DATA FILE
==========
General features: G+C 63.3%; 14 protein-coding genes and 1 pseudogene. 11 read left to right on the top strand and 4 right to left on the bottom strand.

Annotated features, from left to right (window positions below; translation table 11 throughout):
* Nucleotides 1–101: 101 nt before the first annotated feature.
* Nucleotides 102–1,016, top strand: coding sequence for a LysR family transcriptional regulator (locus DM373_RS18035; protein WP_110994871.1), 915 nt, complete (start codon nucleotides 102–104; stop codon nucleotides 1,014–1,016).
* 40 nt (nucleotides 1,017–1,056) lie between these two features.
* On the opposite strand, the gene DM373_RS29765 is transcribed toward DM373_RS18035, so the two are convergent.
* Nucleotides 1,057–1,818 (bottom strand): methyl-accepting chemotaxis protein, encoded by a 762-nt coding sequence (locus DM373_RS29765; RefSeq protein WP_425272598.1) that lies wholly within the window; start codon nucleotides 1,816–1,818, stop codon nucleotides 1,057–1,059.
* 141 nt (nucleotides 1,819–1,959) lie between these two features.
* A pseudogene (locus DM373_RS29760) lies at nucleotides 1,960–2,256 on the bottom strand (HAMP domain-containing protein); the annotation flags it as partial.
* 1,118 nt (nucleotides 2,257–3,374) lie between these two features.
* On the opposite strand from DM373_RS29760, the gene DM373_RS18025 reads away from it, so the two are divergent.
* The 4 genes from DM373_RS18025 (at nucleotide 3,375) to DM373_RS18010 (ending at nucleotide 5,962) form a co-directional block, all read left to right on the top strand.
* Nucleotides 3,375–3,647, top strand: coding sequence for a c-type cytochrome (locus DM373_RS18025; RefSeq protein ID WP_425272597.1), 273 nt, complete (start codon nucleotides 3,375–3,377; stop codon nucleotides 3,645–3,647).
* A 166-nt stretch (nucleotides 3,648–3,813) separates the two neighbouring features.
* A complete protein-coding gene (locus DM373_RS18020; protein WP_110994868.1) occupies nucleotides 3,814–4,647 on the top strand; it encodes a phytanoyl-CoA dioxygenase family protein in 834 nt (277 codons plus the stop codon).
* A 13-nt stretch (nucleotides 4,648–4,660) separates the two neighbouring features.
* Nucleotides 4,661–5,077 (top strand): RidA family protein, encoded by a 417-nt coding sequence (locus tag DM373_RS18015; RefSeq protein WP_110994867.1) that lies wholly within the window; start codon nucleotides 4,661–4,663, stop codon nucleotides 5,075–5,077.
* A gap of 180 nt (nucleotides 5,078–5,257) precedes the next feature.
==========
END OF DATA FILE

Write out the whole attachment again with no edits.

General features: G+C 63.3%; 14 protein-coding genes and 1 pseudogene. 11 read left to right on the top strand and 4 right to left on the bottom strand.

Annotated features, from left to right (window positions below; translation table 11 throughout):
* Nucleotides 1–101: 101 nt before the first annotated feature.
* Nucleotides 102–1,016, top strand: coding sequence for a LysR family transcriptional regulator (locus DM373_RS18035; protein WP_110994871.1), 915 nt, complete (start codon nucleotides 102–104; stop codon nucleotides 1,014–1,016).
* 40 nt (nucleotides 1,017–1,056) lie between these two features.
* On the opposite strand, the gene DM373_RS29765 is transcribed toward DM373_RS18035, so the two are convergent.
* Nucleotides 1,057–1,818 (bottom strand): methyl-accepting chemotaxis protein, encoded by a 762-nt coding sequence (locus DM373_RS29765; RefSeq protein WP_425272598.1) that lies wholly within the window; start codon nucleotides 1,816–1,818, stop codon nucleotides 1,057–1,059.
* 141 nt (nucleotides 1,819–1,959) lie between these two features.
* A pseudogene (locus DM373_RS29760) lies at nucleotides 1,960–2,256 on the bottom strand (HAMP domain-containing protein); the annotation flags it as partial.
* 1,118 nt (nucleotides 2,257–3,374) lie between these two features.
* On the opposite strand from DM373_RS29760, the gene DM373_RS18025 reads away from it, so the two are divergent.
* The 4 genes from DM373_RS18025 (at nucleotide 3,375) to DM373_RS18010 (ending at nucleotide 5,962) form a co-directional block, all read left to right on the top strand.
* Nucleotides 3,375–3,647, top strand: coding sequence for a c-type cytochrome (locus DM373_RS18025; RefSeq protein ID WP_425272597.1), 273 nt, complete (start codon nucleotides 3,375–3,377; stop codon nucleotides 3,645–3,647).
* A 166-nt stretch (nucleotides 3,648–3,813) separates the two neighbouring features.
* A complete protein-coding gene (locus DM373_RS18020; protein WP_110994868.1) occupies nucleotides 3,814–4,647 on the top strand; it encodes a phytanoyl-CoA dioxygenase family protein in 834 nt (277 codons plus the stop codon).
* A 13-nt stretch (nucleotides 4,648–4,660) separates the two neighbouring features.
* Nucleotides 4,661–5,077 (top strand): RidA family protein, encoded by a 417-nt coding sequence (locus tag DM373_RS18015; RefSeq protein WP_110994867.1) that lies wholly within the window; start codon nucleotides 4,661–4,663, stop codon nucleotides 5,075–5,077.
* A gap of 180 nt (nucleotides 5,078–5,257) precedes the next feature.